Living in a house prototype as an approach to artistic research
Her interest in sustainable design by linking together architecture, interaction design, and textiles started in Hamburg during her education. Svenja Keune says she always had an interest in the combination of textiles and other materials, but it was in Sweden within her doctoral studies, within the EU project ArcInTexETN, where her work took an interesting turn - instead of using electronics to design adaptive and responsive textile structures, she explored seeds as dynamic materials for textile design.
"My research journey was very inspired by living in Sweden, working at the textile company Svensson AB, and by the design context, the environmental crisis, and personal reflections on my own way of life," says Svenja Keune.
Plants integrated into textiles
The first part of Svenja Keune's research consisted of integrating plants into textiles and it started during her employment at Svensson AB in Kinna, a well-known textile company with a long history that has two departments; interior textiles and climate screens for greenhouses.
"I decided to situate myself in between the two departments and investigate how they could be brought together – in an artistic and speculative way," says the researcher whose experiments, among other things, consisted of allowing plant seeds to grow through textiles that came to change expression over time.
A more optimal - and vibrant - environment for the experiments than in the lab became available when it came time for the second part of her research: to find living spaces in the borderland between the indoors and the outdoors.
"To that end, I built a house to ‘live my research’ and investigate the consequences of living with textile plant structures," says Svenja Keune, explaining enthusiastically about the wheel-bearing mobile dwelling with greenhouse that is parked in the middle of the forest in Bollebygd and where she has lived and worked since 2018.
"It's been an exciting and rewarding time.”
Methodological frameworks to inspire innovation
As a result of her research, Svenja Keune has developed a methodological framework.
"It's about principles for how to design with seeds and plants – to be able to live closer to nature and develop a greater understanding of the natural environment of which we are a part – and not separate from. As architecture mostly separates us from impressions and experiences from the outdoors, I focused on aspects that can bring them together, to us, or make them possible to experience from the inside.”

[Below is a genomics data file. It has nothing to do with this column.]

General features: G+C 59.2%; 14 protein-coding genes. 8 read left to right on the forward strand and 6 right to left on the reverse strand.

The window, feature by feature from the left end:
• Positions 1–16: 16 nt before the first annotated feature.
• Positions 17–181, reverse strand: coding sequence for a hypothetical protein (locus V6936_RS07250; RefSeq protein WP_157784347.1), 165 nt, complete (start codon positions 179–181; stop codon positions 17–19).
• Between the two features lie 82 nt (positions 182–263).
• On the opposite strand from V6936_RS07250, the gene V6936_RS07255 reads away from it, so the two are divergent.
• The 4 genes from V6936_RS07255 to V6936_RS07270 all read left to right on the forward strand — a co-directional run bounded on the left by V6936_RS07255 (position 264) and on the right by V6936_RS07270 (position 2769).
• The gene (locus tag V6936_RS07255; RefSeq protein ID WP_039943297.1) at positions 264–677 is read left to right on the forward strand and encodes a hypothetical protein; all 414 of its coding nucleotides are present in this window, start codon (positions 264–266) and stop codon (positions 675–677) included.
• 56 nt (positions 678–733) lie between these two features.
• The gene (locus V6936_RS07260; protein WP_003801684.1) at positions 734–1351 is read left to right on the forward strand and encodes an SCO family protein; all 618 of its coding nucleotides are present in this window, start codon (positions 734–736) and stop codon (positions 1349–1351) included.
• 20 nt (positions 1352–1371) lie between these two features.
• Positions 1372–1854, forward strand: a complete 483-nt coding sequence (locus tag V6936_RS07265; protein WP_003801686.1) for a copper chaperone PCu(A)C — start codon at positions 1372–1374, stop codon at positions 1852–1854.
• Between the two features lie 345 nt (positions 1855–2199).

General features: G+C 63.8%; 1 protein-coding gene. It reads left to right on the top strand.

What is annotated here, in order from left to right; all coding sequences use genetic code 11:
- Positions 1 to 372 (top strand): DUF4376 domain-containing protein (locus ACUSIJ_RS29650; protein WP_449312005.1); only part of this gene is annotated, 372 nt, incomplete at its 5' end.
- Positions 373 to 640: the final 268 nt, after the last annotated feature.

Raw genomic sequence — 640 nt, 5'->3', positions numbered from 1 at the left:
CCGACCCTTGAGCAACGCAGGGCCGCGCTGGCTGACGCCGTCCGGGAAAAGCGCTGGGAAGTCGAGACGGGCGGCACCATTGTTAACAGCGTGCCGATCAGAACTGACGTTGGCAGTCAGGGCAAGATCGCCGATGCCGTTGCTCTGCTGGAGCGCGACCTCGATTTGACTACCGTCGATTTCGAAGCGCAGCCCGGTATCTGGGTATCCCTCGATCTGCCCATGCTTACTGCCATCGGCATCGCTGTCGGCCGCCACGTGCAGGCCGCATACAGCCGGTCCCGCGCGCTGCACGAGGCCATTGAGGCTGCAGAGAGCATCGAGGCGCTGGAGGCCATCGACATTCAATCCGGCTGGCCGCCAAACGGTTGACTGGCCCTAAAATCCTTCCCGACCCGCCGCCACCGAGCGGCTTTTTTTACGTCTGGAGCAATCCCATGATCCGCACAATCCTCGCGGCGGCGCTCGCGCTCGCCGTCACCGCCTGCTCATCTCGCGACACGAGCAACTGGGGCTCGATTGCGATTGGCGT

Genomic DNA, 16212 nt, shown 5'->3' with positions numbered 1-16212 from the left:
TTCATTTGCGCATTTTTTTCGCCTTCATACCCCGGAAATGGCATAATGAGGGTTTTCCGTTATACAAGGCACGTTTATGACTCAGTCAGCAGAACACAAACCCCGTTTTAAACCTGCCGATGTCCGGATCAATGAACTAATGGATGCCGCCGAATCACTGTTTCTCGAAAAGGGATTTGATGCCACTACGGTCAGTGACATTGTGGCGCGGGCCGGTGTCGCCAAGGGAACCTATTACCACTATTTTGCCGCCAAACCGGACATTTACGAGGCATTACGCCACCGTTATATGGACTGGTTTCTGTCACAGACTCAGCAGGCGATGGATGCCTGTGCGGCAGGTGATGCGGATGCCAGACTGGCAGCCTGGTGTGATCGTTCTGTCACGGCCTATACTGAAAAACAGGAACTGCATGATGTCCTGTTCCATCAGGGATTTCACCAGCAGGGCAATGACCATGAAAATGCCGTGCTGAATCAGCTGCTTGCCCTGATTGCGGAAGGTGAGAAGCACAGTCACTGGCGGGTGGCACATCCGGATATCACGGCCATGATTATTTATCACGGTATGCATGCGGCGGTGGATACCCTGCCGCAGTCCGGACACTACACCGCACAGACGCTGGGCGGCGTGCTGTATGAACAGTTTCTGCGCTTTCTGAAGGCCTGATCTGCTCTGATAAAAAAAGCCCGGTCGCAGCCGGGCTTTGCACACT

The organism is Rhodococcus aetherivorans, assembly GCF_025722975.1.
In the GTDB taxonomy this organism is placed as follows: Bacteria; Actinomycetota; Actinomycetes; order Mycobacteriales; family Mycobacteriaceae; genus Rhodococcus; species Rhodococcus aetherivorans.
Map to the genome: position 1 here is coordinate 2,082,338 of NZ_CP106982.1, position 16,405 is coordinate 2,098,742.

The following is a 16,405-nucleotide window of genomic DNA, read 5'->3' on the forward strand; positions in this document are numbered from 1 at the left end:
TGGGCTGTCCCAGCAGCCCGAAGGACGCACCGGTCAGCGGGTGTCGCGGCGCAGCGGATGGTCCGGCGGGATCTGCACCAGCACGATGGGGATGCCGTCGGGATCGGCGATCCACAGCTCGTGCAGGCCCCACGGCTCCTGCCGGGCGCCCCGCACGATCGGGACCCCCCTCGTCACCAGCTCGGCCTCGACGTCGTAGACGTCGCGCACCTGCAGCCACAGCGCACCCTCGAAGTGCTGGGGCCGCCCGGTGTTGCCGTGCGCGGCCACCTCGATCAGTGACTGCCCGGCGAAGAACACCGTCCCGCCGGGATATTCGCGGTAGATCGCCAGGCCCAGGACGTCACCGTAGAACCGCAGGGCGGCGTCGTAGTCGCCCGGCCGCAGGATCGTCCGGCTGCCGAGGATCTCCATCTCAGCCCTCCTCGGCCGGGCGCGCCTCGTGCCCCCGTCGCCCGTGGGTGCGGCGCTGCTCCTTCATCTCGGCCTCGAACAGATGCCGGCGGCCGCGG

Svenja Keune wants to highlight the value of innovation through her efforts.
"I argue that we need to change both the way we design and our way of life.”
Greater diversity is needed in such perspectives, she says, talking about the importance of doing this with greater contact with other organisms; plants, insects, and animals.
"I hope that my work can help inspire other people to experiment with their lifestyle and, above all, I am addressing my research field – and suggesting plants as a dynamic material for textile design.”
In all respects, the newly-qualified researcher wants to make as little personal effect on the environment as possible and is experimenting with alternatives to an electric powered fridge for example.
"I wanted to investigate what I really need and want in my life.”
The past four years have changed Svenja Keunes life and work drastically, from working with textiles and electronics to working with textiles and seeds, from living in a metropolis to living in the forest.
"When I look back, I am surprised at how much my life changed when I moved to Sweden. Before, I was firmly convinced that I am a distinctively metropolitan person. Now I enjoy myself enormously when alone in the forest!” says Svenja Keune with a smile.
Her ambition is to be able to continue with the research that has now opened the door to more unexplored areas. She will now apply for new financial resources and perhaps the mobile house must be moved to another location – probably abroad.
"It's going to be an exciting challenge!"
Linkl to thesis (extern länk)
Lena Carlsson, translation: Eva Medin